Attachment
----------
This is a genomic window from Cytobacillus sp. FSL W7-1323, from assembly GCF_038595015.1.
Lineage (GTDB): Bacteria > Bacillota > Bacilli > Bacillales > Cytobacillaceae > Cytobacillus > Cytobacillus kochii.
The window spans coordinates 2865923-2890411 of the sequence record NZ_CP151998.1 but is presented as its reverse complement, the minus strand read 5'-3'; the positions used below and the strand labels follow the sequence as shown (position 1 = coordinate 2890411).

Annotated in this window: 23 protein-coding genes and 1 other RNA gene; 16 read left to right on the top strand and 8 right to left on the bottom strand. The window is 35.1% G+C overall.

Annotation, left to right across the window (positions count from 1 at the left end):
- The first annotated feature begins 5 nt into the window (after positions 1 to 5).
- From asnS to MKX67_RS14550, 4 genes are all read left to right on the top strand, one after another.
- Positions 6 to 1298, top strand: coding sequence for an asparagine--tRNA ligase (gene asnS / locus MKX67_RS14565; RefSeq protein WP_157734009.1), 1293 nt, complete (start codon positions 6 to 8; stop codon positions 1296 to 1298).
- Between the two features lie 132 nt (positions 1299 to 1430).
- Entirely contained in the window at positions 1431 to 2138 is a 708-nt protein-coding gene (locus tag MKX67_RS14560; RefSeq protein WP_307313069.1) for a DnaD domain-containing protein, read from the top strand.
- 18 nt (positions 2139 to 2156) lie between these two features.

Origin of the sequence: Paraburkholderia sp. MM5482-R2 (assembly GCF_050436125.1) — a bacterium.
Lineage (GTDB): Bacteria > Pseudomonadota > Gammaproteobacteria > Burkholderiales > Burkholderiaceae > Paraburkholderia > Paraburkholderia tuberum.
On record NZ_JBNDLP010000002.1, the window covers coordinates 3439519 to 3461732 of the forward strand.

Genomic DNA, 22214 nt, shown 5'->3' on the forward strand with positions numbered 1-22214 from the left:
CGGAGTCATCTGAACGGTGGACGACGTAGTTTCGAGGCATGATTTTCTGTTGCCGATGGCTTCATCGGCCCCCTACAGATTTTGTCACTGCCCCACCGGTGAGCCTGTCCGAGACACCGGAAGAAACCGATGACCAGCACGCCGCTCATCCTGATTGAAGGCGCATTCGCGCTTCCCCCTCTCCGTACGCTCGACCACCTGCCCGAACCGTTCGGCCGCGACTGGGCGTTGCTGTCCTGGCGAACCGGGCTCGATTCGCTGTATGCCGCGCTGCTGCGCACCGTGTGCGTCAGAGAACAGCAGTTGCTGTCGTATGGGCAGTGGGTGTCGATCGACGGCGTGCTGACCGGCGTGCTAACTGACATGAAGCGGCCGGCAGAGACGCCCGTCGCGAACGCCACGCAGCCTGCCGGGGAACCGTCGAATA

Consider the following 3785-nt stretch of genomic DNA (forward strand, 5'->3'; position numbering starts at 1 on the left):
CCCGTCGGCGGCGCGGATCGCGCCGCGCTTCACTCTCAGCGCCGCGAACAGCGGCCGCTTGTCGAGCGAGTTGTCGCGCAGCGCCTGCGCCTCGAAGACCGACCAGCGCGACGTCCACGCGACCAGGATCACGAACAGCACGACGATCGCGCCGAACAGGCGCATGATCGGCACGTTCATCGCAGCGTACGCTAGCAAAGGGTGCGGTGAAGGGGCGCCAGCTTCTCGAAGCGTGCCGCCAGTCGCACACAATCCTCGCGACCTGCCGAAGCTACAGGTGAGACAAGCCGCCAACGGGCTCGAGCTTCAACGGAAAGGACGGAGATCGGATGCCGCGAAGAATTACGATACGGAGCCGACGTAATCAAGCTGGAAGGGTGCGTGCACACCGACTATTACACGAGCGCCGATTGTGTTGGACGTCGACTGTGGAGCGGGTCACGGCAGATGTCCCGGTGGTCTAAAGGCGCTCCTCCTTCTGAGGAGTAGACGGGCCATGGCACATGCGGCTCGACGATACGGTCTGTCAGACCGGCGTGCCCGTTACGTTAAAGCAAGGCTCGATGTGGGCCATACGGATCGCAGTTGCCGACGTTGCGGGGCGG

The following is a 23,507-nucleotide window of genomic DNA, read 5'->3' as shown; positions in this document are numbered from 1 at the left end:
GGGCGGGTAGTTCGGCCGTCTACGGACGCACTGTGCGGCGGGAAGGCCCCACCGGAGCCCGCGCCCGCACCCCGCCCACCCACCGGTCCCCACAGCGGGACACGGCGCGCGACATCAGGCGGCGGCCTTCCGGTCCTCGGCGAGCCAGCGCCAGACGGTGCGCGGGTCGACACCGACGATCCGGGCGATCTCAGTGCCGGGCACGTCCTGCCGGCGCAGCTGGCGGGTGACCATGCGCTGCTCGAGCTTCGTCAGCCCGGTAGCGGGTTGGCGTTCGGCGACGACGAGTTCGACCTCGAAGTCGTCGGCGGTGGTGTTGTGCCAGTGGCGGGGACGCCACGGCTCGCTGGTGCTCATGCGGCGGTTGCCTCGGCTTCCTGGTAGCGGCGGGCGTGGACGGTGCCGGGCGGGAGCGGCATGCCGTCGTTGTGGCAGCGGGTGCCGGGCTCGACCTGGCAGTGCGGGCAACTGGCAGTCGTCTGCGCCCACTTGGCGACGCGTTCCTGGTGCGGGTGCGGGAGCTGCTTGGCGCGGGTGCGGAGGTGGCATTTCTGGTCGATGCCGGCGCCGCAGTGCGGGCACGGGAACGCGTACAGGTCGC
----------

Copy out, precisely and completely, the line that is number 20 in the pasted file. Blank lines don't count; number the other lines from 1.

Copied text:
GGGCGGGTAGTTCGGCCGTCTACGGACGCACTGTGCGGCGGGAAGGCCCCACCGGAGCCCGCGCCCGCACCCCGCCCACCCACCGGTCCCCACAGCGGGACACGGCGCGCGACATCAGGCGGCGGCCTTCCGGTCCTCGGCGAGCCAGCGCCAGACGGTGCGCGGGTCGACACCGACGATCCGGGCGATCTCAGTGCCGGGCACGTCCTGCCGGCGCAGCTGGCGGGTGACCATGCGCTGCTCGAGCTTCGTCAGCCCGGTAGCGGGTTGGCGTTCGGCGACGACGAGTTCGACCTCGAAGTCGTCGGCGGTGGTGTTGTGCCAGTGGCGGGGACGCCACGGCTCGCTGGTGCTCATGCGGCGGTTGCCTCGGCTTCCTGGTAGCGGCGGGCGTGGACGGTGCCGGGCGGGAGCGGCATGCCGTCGTTGTGGCAGCGGGTGCCGGGCTCGACCTGGCAGTGCGGGCAACTGGCAGTCGTCTGCGCCCACTTGGCGACGCGTTCCTGGTGCGGGTGCGGGAGCTGCTTGGCGCGGGTGCGGAGGTGGCATTTCTGGTCGATGCCGGCGCCGCAGTGCGGGCACGGGAACGCGTACAGGTCGC